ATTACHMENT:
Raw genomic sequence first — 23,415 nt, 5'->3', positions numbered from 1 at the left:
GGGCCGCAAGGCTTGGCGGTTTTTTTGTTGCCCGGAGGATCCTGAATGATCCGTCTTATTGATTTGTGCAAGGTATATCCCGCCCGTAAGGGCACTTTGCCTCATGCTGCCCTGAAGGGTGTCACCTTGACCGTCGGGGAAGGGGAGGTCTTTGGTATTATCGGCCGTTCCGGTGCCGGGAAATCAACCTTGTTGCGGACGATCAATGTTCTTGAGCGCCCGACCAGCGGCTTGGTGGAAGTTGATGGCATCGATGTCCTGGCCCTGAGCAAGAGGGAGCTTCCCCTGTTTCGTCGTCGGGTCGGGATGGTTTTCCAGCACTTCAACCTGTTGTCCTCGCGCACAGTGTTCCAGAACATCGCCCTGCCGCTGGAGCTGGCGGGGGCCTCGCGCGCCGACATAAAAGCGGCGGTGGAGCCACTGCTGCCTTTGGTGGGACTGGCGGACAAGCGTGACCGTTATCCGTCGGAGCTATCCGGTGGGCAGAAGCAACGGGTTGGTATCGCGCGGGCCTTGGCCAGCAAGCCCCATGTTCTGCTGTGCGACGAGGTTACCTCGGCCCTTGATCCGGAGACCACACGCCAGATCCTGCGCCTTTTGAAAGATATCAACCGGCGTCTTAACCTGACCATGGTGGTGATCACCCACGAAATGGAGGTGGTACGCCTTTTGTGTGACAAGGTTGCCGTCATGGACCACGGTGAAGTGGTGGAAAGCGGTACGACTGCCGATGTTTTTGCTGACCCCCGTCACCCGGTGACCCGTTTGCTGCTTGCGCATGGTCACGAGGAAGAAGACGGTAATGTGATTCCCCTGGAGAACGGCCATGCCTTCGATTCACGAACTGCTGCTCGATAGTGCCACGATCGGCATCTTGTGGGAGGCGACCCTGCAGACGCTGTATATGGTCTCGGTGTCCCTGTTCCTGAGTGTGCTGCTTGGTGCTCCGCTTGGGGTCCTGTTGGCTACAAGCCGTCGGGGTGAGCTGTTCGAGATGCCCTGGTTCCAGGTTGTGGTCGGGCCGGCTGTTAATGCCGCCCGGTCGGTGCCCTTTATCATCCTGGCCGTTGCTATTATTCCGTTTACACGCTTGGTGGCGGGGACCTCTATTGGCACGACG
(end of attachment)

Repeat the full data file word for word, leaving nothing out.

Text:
Raw genomic sequence first — 23,415 nt, 5'->3', positions numbered from 1 at the left:
GGGCCGCAAGGCTTGGCGGTTTTTTTGTTGCCCGGAGGATCCTGAATGATCCGTCTTATTGATTTGTGCAAGGTATATCCCGCCCGTAAGGGCACTTTGCCTCATGCTGCCCTGAAGGGTGTCACCTTGACCGTCGGGGAAGGGGAGGTCTTTGGTATTATCGGCCGTTCCGGTGCCGGGAAATCAACCTTGTTGCGGACGATCAATGTTCTTGAGCGCCCGACCAGCGGCTTGGTGGAAGTTGATGGCATCGATGTCCTGGCCCTGAGCAAGAGGGAGCTTCCCCTGTTTCGTCGTCGGGTCGGGATGGTTTTCCAGCACTTCAACCTGTTGTCCTCGCGCACAGTGTTCCAGAACATCGCCCTGCCGCTGGAGCTGGCGGGGGCCTCGCGCGCCGACATAAAAGCGGCGGTGGAGCCACTGCTGCCTTTGGTGGGACTGGCGGACAAGCGTGACCGTTATCCGTCGGAGCTATCCGGTGGGCAGAAGCAACGGGTTGGTATCGCGCGGGCCTTGGCCAGCAAGCCCCATGTTCTGCTGTGCGACGAGGTTACCTCGGCCCTTGATCCGGAGACCACACGCCAGATCCTGCGCCTTTTGAAAGATATCAACCGGCGTCTTAACCTGACCATGGTGGTGATCACCCACGAAATGGAGGTGGTACGCCTTTTGTGTGACAAGGTTGCCGTCATGGACCACGGTGAAGTGGTGGAAAGCGGTACGACTGCCGATGTTTTTGCTGACCCCCGTCACCCGGTGACCCGTTTGCTGCTTGCGCATGGTCACGAGGAAGAAGACGGTAATGTGATTCCCCTGGAGAACGGCCATGCCTTCGATTCACGAACTGCTGCTCGATAGTGCCACGATCGGCATCTTGTGGGAGGCGACCCTGCAGACGCTGTATATGGTCTCGGTGTCCCTGTTCCTGAGTGTGCTGCTTGGTGCTCCGCTTGGGGTCCTGTTGGCTACAAGCCGTCGGGGTGAGCTGTTCGAGATGCCCTGGTTCCAGGTTGTGGTCGGGCCGGCTGTTAATGCCGCCCGGTCGGTGCCCTTTATCATCCTGGCCGTTGCTATTATTCCGTTTACACGCTTGGTGGCGGGGACCTCTATTGGCACGACG